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Body image and food disorders: Evidence from a sample of European women

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  • Joan Costa i Font
  • Mireia Jofre-Bonet

Abstract

Excessive preoccupation for self-image has been pointed out as an essential factor explaining food disorders. This paper draws upon Akerlof and Kranton (2000) to model how ’self-image’ and others’ appearances influence health related behaviours. We estimate the influence of ’peers’ image’ on the likelihood of anorexia and self-image using data from a cross sectional European representative survey for 2004. We follow a two-step empirical strategy. First, we estimate the probability that a woman is extremely thin and, at the same time, she sees herself as too fat. Our findings reveal that peers’ average Body Mass Index decreases the likelihood of being anorexic. Second, we take apart the two processes and estimate a recursive probit model of being very thin and perceiving one self as being too fat. Although peers’ Body Mass Index decreases the likelihood of being very thin but increases that of seeing one self as too fat, the unobservables explaining both processes are significantly correlated.

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Paper provided by FEDEA in its series Working Papers with number 2008-30.

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Date of creation: Sep 2008
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Handle: RePEc:fda:fdaddt:2008-30

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  1. George A. Akerlof & Rachel E. Kranton, 2000. "Economics And Identity," The Quarterly Journal of Economics, MIT Press, MIT Press, vol. 115(3), pages 715-753, August.
  2. Charles F. Manski, 2000. "Economic Analysis of Social Interactions," Journal of Economic Perspectives, American Economic Association, American Economic Association, vol. 14(3), pages 115-136, Summer.
  3. Trogdon, Justin G. & Nonnemaker, James & Pais, Joanne, 2008. "Peer effects in adolescent overweight," Journal of Health Economics, Elsevier, Elsevier, vol. 27(5), pages 1388-1399, September.
  4. Manski, Charles F, 1993. "Identification of Endogenous Social Effects: The Reflection Problem," Review of Economic Studies, Wiley Blackwell, Wiley Blackwell, vol. 60(3), pages 531-42, July.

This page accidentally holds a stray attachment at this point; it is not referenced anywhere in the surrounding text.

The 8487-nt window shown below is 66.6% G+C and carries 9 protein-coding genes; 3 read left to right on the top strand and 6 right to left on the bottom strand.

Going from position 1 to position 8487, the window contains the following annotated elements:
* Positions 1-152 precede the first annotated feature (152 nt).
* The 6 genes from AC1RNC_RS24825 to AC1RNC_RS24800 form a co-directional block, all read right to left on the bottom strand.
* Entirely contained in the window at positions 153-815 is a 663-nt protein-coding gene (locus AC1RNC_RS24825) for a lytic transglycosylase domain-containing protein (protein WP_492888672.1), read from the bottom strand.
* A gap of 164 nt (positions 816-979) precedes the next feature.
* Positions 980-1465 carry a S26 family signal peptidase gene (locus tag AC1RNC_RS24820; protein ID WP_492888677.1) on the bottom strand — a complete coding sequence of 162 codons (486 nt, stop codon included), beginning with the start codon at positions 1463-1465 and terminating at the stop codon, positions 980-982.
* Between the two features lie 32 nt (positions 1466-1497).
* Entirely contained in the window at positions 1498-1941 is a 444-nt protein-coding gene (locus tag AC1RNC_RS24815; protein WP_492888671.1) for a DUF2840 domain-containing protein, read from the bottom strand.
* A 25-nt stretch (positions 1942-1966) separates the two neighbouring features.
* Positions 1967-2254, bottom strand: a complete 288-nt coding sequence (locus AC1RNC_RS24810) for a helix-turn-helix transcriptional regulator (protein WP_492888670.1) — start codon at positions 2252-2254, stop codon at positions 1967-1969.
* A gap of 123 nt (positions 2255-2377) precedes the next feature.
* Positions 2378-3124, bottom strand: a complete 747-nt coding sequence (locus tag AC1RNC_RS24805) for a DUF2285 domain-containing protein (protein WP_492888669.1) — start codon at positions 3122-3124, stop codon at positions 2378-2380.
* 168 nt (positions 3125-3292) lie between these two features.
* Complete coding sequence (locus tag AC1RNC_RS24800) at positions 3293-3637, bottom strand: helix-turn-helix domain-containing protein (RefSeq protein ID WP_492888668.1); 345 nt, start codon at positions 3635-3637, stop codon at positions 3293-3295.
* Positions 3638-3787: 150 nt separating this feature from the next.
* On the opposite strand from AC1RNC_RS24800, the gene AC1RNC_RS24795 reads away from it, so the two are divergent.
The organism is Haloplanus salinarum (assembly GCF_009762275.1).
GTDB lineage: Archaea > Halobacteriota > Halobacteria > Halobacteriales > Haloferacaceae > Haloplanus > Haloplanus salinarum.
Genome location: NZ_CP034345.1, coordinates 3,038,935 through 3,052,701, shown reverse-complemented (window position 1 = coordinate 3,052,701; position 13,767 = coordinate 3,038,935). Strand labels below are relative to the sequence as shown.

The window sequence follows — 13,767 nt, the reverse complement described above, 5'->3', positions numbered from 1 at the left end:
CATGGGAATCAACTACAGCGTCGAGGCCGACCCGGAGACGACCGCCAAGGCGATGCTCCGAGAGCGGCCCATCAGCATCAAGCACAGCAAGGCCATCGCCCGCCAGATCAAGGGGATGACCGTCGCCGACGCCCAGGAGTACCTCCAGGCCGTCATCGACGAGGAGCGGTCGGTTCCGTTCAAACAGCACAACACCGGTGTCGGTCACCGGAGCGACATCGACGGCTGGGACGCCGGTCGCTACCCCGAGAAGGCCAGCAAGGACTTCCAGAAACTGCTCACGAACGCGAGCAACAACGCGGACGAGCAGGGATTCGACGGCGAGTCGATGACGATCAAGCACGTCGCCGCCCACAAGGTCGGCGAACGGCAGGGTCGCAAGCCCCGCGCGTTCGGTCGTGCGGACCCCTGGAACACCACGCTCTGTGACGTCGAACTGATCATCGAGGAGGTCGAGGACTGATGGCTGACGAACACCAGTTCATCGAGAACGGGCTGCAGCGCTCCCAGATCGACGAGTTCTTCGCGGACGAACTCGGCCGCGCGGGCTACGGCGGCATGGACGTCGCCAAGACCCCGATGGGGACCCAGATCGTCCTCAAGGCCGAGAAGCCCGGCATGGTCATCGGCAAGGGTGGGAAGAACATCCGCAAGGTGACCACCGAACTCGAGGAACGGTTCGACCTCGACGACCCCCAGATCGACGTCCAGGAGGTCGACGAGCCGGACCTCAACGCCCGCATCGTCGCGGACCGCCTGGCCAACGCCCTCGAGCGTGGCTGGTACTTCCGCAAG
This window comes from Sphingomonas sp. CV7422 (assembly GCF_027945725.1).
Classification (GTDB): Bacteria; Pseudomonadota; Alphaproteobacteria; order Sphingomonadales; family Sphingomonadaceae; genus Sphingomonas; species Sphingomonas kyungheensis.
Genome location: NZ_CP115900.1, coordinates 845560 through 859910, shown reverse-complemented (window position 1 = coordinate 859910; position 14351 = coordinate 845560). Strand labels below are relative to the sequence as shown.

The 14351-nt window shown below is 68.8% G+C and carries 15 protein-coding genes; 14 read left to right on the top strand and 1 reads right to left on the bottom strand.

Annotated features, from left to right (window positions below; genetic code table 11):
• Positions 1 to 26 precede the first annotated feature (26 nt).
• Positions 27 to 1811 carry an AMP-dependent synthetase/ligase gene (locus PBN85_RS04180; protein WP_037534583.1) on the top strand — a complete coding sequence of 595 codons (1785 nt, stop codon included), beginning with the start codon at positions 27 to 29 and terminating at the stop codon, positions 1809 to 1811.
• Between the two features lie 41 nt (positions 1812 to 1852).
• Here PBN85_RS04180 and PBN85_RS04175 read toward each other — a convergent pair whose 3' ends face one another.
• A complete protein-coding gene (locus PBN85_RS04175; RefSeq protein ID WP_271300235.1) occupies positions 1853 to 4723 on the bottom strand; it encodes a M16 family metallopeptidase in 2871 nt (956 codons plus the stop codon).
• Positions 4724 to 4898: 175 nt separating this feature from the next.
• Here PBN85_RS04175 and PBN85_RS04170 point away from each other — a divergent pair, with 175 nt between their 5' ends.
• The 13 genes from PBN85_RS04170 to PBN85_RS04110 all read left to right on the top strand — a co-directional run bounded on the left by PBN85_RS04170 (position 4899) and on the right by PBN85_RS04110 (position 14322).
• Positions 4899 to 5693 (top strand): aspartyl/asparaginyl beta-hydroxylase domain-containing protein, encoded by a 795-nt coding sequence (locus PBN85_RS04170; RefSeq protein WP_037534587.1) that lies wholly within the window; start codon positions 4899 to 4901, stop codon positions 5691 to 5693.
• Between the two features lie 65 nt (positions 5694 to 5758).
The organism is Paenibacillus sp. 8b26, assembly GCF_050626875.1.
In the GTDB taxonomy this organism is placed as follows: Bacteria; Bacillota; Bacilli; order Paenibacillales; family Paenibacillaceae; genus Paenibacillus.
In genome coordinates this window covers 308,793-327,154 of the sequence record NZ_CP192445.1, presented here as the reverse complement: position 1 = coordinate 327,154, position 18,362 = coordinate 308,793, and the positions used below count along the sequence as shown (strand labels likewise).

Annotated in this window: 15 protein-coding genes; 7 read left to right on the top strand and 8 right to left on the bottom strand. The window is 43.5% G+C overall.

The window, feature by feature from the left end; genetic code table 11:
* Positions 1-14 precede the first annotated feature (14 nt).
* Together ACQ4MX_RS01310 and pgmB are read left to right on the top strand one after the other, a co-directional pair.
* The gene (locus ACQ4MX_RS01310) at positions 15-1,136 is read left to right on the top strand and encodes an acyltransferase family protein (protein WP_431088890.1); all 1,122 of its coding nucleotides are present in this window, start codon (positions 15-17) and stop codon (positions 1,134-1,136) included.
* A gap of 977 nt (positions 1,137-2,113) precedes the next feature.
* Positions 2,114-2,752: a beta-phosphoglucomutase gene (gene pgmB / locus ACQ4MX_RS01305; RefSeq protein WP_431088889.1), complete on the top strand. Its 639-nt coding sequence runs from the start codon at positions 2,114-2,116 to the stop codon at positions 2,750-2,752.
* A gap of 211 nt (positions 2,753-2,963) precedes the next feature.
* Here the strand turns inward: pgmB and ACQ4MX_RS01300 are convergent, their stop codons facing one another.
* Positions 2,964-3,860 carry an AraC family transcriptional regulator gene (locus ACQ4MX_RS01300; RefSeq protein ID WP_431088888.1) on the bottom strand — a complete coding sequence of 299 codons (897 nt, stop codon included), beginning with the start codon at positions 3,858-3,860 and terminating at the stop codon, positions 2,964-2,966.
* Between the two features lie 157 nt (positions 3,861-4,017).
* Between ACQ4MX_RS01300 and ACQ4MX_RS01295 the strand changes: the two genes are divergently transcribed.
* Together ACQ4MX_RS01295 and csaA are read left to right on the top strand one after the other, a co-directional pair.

5. Clark, Andrew E & Youenn Loheac, 2003. ""It Wasn't Me, It Was Them!" Social Influence in Risky Behaviour by Adolescents," Royal Economic Society Annual Conference 2003, Royal Economic Society 44, Royal Economic Society.
  6. Howard Bodenhorn & Christopher S. Ruebeck, 2003. "The Economics of Identity and the Endogeneity of Race," NBER Working Papers 9962, National Bureau of Economic Research, Inc.
  7. Schelling, Thomas C, 1969. "Models of Segregation," American Economic Review, American Economic Association, American Economic Association, vol. 59(2), pages 488-93, May.
  8. Edward E. Glaeser & Bruce Sacerdote & Jose A. Scheinkman, 1995. "Crime and Social Interactions," Harvard Institute of Economic Research Working Papers, Harvard - Institute of Economic Research 1738, Harvard - Institute of Economic Research.
  9. William H. Greene, 1998. "Gender Economics Courses in Liberal Arts Colleges: Further Results," The Journal of Economic Education, Taylor & Francis Journals, Taylor & Francis Journals, vol. 29(4), pages 291-300, January.
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Cited by:
  1. Lombardini-Riipinen, Chiara & Lankoski, Leena, 2010. "Take off the heater: Utility effect and food environment effect in food consumption decisions," 115th Joint EAAE/AAEA Seminar, September 15-17, 2010, Freising-Weihenstephan, Germany, European Association of Agricultural Economists;Agricultural and Applied Economics Association 116431, European Association of Agricultural Economists;Agricultural and Applied Economics Association.

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